Childhood chores turn into a lifelong passion
Growing up on the family farm in rural Wayne County, Susan Hutchinson Miller never imagined that the chores she disliked so much as a girl would today be one of her driving passions.
A fifth-generation farmer, she remembers how she, her two sisters and three brothers worked planting and picking tomatoes, cucumbers and peppers that her late father, Ray Hutchinson, grew on contract with canning companies on their 40-acre farm in the Frazier community.
“We had to work,” she says. “We didn’t have a choice. As kids we didn’t like it…but whether you were cooking or working in the fields, everyone did something.”
Now, at age 50, Miller looks back on those formative years as a fitting prelude to what has grown into a profitable and rewarding business for her family.
She and her husband, George, and their two daughters, Kanesha, 21, and Allison, 19, are residents of Lincoln County, where the vegetables from their gardening and high tunnel/greenhouse business are popular staples at the farmers market, at some local restaurants and produce auctions, and at a roadside produce stand they operate in the warm months in front of their home on KY 78 just west of Stanford. Susan raises bees for both honey and pollination of her vegetable crops.
George is employed by a manufacturing company in Danville, while Susan also serves as the family resource center coordinator for the backpack program and other services at Stanford Elementary School. Both devote many hours to their produce business and to helping others, including donations of excess produce. Susan has started a school garden at the elementary school and is organizing a small greenhouse project for schoolchildren through which the vegetables would be delivered to elderly residents in the community.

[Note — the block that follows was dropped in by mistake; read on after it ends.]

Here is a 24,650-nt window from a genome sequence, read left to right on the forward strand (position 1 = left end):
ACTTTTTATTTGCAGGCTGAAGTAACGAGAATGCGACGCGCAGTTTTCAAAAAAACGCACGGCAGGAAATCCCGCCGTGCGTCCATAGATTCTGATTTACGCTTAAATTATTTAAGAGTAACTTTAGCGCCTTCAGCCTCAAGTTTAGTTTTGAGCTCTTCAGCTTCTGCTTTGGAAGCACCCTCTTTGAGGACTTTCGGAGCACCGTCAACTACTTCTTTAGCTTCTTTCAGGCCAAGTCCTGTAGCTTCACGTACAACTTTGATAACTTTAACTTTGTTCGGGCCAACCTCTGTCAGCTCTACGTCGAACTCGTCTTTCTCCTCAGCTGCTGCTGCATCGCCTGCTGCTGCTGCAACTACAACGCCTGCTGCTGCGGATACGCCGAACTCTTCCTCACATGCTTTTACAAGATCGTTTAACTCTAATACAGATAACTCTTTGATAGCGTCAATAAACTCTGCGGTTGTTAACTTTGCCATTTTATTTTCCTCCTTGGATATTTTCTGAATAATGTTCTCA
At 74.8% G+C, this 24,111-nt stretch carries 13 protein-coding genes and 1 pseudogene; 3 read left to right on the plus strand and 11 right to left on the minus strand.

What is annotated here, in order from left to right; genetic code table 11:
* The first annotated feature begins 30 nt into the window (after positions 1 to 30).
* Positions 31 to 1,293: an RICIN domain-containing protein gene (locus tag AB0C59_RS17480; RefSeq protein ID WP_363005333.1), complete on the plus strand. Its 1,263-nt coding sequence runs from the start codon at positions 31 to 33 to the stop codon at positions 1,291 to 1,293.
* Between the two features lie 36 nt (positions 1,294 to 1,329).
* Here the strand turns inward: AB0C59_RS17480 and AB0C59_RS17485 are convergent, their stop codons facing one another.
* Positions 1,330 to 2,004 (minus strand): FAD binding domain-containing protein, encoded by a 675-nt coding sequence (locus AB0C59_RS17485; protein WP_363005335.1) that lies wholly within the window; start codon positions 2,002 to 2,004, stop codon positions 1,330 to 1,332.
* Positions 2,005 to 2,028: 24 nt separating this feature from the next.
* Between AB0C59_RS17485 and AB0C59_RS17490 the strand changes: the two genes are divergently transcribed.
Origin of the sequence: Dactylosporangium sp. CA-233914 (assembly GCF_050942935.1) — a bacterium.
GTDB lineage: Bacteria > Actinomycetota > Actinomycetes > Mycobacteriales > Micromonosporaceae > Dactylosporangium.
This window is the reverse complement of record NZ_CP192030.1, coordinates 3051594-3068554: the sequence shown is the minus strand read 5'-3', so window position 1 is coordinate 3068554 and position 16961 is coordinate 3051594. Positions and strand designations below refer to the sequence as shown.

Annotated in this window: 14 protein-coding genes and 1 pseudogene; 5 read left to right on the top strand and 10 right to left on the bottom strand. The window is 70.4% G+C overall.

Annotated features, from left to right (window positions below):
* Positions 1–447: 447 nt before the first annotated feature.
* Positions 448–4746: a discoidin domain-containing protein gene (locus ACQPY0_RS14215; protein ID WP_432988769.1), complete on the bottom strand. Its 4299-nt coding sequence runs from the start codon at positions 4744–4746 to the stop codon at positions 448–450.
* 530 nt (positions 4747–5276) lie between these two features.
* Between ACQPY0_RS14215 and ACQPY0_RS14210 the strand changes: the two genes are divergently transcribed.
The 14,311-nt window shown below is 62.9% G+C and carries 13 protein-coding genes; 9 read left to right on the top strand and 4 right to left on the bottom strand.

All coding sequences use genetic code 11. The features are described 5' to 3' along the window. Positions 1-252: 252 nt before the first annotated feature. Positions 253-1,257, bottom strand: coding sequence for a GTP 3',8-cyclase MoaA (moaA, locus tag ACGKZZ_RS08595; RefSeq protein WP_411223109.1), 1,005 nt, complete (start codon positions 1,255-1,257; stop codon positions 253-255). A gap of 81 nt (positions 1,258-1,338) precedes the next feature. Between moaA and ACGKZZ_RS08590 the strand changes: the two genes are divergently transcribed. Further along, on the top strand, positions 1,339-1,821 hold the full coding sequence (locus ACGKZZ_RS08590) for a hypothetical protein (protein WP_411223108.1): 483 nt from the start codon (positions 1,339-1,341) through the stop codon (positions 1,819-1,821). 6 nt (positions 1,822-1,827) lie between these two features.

The Millers were honored in 2015 as “Small Farm Family of the Year” at Kentucky State University’s annual Small Farm Conference. And when they hosted a farm-to-table dinner at their place last summer, more than 50 guests showed up from as far away as Bowling Green and Louisville to enjoy the food and learn some of the secrets of the Millers’ success—which Susan says all trace back to the gardening skills passed down through her family and the lessons about hard work she learned in her youth.
Nearly every Sunday, Susan and her family still travel back to Wayne County for church and dinner with her mother, Zelma, a longtime member of South Kentucky RECC, and with many of her siblings and their families at the farm where it all began.
Now, Susan is passing along many of her parents’ lessons to her daughters.
“My dad used to tell us, ‘If I’d had the opportunities you kids have, the sky would be the limit.’”
She’s hoping that, although neither of her daughters has shown much interest in farming so far, at least one of them, after college, may grow to love it, as she has, and carry the family’s farming tradition into yet another generation.